THE Tory right has tried for a very long time to avoid the inconvenient truth that Adolf Hitler and his mass murdering fanatical regime was an expression of extreme right-wing nationalism.

In this sad tradition Norman Tebbit – former Tory Cabinet minister, ex-chair of the party and long-time Thatcher ally – in a Daily Telegraph column earlier this week called Hitler “extreme left” – clearly a continuation of this long and dishonourable practice.

The only supporting evidence Tebbit provides is the schoolboy debating point that the full name of the Nazi Party was the National Socialist German Workers’ Party (NSDAP). Normally, right-wing deniers mention the scale to which Nazis expanded the state, that like Roosevelt they did public works and built autobahns, and that they brought those they regarded as “pure” Germans together in summer camps and Hitler Youth.

It is a meagre set of arguments compared to the compelling evidence that Hitler and his henchmen were unashamedly on the extreme-right. Hitler’s political agenda once in power was in hock with big business who made millions in profits from his programme of increased state spending and militarisation.

Nazis attacked and killed socialists, communists and trade unionists in street battles prior to coming to power in 1933, and systematically after taking power, arrested them and put them in concentration camps.

The Nazis waged war on democracy at home and internationally, with Spain the first country to be a victim of Nazi military aggression in the Spanish Civil War. Here Hitler and Mussolini supported Franco’s armed uprising against the democratically elected left-wing Republican Government.

The Nazi regime in its genocidal racism, antisemitism and pursuit of the Holocaust which killed six million Jews, as well as countless others such as Gypsies, Roma people, disabled people and homosexuals, pursued an extreme white supremacist nationalism.

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Historians such as Mark Mazower have noted that the Nazis bought the methods and practices of European imperialism back home to brutal effect on the European continent. The Nazis practiced systemic mass murder – similar in many respects to the European empires of Britain, France and Belgium, which the British right and the likes of Norman Tebbit long approved of when done far away, but in this case inflicted upon their fellow Europeans.

Hitler had many admirers and sympathisers in Britain on the right: Oswald Mosley, the British fascist leader, the Mitford sisters, and Lord Rothermere and his Daily Mail who penned the infamous ‘Hurray for the Blackshirts’ headline in January 1934. It is less well-known that the admiration was reciprocal with Hitler saying of Rothermere that he was “one of the greatest of all Englishmen” and of the Daily Mail that: “His paper is doing an immense amount of good.”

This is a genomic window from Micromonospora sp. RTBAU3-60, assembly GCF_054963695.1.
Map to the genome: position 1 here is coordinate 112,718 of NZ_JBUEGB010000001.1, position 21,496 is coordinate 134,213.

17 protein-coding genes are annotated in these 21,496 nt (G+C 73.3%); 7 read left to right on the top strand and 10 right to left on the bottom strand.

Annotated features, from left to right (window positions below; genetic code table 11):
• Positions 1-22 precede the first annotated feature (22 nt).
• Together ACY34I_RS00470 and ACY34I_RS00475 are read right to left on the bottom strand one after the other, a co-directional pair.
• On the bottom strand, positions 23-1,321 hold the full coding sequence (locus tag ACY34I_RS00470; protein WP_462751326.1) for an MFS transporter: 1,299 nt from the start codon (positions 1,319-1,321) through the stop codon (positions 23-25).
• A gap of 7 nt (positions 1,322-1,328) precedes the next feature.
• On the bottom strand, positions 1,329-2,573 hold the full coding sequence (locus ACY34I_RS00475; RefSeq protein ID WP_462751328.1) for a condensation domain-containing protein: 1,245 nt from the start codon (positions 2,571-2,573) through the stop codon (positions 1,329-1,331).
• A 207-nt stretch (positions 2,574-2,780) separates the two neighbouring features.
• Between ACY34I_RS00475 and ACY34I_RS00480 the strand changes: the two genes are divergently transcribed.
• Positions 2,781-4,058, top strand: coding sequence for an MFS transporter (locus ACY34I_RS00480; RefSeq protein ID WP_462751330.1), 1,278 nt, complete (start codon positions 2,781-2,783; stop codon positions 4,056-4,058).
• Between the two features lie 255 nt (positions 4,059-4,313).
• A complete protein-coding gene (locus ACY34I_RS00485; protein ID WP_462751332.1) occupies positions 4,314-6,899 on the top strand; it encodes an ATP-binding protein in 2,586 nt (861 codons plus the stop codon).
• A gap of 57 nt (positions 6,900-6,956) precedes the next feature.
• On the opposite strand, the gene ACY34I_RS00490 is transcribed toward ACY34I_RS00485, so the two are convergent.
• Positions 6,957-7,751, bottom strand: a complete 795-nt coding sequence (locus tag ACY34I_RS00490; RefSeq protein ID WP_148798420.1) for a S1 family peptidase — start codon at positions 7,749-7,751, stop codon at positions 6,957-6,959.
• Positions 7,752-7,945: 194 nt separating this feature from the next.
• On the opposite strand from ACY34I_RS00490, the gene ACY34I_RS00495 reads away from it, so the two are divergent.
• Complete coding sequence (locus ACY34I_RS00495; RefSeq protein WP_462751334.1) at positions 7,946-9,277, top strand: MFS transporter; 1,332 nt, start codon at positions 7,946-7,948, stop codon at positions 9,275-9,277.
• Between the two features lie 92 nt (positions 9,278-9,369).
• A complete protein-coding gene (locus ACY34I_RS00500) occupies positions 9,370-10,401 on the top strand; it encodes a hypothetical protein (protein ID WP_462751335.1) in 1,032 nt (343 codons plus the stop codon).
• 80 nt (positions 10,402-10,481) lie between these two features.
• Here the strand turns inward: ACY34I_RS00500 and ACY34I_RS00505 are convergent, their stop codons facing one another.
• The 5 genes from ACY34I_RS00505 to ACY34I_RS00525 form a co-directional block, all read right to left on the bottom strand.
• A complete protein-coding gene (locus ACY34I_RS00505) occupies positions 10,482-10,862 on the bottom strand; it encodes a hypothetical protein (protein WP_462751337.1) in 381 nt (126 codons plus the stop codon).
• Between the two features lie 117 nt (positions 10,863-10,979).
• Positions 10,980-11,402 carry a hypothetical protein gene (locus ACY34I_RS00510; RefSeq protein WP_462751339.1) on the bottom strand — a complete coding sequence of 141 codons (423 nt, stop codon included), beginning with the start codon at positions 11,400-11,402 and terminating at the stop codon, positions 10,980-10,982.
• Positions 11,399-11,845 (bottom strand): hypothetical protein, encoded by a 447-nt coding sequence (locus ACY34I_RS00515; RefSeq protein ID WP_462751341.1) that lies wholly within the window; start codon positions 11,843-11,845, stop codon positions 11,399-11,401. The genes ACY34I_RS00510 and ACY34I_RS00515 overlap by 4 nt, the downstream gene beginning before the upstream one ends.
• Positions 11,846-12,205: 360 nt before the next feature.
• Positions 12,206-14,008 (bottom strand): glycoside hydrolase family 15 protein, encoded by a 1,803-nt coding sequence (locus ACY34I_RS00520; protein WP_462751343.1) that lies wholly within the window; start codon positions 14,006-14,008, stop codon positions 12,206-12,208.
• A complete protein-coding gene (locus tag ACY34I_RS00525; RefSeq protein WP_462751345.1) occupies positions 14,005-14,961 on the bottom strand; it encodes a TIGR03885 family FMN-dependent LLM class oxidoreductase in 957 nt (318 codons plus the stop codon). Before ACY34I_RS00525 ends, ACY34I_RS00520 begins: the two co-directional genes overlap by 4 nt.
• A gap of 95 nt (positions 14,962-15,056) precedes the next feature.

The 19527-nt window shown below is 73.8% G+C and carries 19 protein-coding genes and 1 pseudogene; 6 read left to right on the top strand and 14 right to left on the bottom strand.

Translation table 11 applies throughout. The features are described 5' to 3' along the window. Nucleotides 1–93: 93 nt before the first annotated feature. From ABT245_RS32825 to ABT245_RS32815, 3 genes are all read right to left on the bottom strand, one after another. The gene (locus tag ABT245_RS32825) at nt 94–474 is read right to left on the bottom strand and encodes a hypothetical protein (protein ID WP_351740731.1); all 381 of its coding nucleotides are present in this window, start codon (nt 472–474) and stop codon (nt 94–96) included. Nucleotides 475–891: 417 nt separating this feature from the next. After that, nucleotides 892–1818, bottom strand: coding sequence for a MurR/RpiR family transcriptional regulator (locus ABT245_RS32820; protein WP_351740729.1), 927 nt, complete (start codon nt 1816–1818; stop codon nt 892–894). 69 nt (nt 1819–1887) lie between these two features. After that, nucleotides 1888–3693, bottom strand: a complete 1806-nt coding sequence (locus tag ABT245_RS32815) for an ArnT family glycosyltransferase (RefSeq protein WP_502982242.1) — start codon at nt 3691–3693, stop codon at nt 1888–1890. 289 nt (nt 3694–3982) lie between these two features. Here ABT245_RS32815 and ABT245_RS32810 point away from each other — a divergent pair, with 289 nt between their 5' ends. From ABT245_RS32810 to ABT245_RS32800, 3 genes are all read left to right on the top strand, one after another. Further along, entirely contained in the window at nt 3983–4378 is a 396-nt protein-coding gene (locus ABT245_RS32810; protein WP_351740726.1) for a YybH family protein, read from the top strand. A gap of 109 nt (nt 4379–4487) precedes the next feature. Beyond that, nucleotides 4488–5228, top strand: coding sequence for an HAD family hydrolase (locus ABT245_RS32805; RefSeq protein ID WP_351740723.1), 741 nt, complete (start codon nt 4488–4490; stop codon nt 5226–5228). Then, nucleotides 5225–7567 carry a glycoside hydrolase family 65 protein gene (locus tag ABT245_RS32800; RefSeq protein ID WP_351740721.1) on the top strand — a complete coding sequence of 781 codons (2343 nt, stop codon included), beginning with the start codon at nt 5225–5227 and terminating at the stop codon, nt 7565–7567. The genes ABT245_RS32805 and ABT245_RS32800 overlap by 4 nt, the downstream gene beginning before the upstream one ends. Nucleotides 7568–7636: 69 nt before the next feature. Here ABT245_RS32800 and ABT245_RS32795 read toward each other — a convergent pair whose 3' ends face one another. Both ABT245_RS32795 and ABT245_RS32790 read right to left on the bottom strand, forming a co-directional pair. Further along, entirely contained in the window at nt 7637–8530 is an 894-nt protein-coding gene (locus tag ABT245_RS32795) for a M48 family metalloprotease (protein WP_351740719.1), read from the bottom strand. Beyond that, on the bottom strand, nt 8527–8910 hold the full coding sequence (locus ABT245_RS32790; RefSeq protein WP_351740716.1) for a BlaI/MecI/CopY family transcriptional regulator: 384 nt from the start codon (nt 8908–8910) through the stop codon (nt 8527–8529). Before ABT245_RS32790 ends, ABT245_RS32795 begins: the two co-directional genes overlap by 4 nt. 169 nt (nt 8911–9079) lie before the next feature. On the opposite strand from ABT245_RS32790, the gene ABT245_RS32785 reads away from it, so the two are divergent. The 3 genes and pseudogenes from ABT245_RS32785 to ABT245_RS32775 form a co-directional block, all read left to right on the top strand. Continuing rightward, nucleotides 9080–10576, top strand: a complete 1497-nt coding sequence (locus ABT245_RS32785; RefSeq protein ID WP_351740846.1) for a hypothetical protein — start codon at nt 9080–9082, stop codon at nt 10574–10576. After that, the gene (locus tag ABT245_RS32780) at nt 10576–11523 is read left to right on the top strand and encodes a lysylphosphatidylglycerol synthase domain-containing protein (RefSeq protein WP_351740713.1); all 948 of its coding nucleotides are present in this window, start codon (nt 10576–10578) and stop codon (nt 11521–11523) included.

The National: Hitler admirer Sir Oswald MosleyHitler admirer Sir Oswald Mosley

In recent years the British right have displayed a fixation with Hitler and the Nazis seeing modern Germany through blinkered eyes, stooping to compare the European Union and its ambitions with the Nazi project of world domination.

Nicholas Ridley was a key Thatcher ally in the 1980s, Tory minister and architect of the poll tax. In 1990 he gave a now infamous interview to The Spectator where he compared plans for further European integration with the Nazis, stating “the idea that one says, ‘OK, we'll give this lot our sovereignty’, is unacceptable to me ...You might just as well give it to Adolf Hitler”. This led to huge controversy then and he had to resign as a minister, but such misguided sentiment has become commonplace on the right.

In 2016, Boris Johnson wrote, in a piece with the untactful title ‘The EU wants a superstate, just as Hitler did’, of democratic plans for European co-operation today, saying: “Napoleon, Hitler, various people tried this out, and it ends tragically. The EU is an attempt to do this by different methods.”

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Whether Boris Johnson on Europe, or Norman Tebbit denying that Hitler is on the right, these are infantile interpretations of history. In an age where having a greater knowledge and understanding of history has come centre stage many on the right exhibit a deliberate denial of European and British history.

The aim is to give voice to British exceptionalism and a narrow, dogmatic British (and in reality, mostly English) nationalism which is xenophobic, racist, intolerant of others, and that presents a fantasyland version of history to disguise and deflect from today’s failures.

The Nazis matter in this and are a warning from history relevant to the here and now. Brunhilde Pomsel, the secretary to Nazi minister for propaganda Joseph Goebbels, gave a powerful call to arms just before her death at the age of 106 a few years ago, when she looked back on her life as a young woman working with a regime of evil. She said: “Hitler was elected democratically, and bit by bit he got his own way. Of course that could always repeat itself with Trump or Erdogan.”

We must never forget the crimes of the Nazis, or let the Tebbits away with their evasions, while standing up for democracy, the rule of law and minorities, and never ever let Nazis and fascists away with what they are: the grubby hate-filled politics of a white supremacist and nationalist ultra-right.

Dr Gerry Hassan is Senior Research Fellow in contemporary history at the University of Dundee and can be followed at @gerryhassan and contacted via

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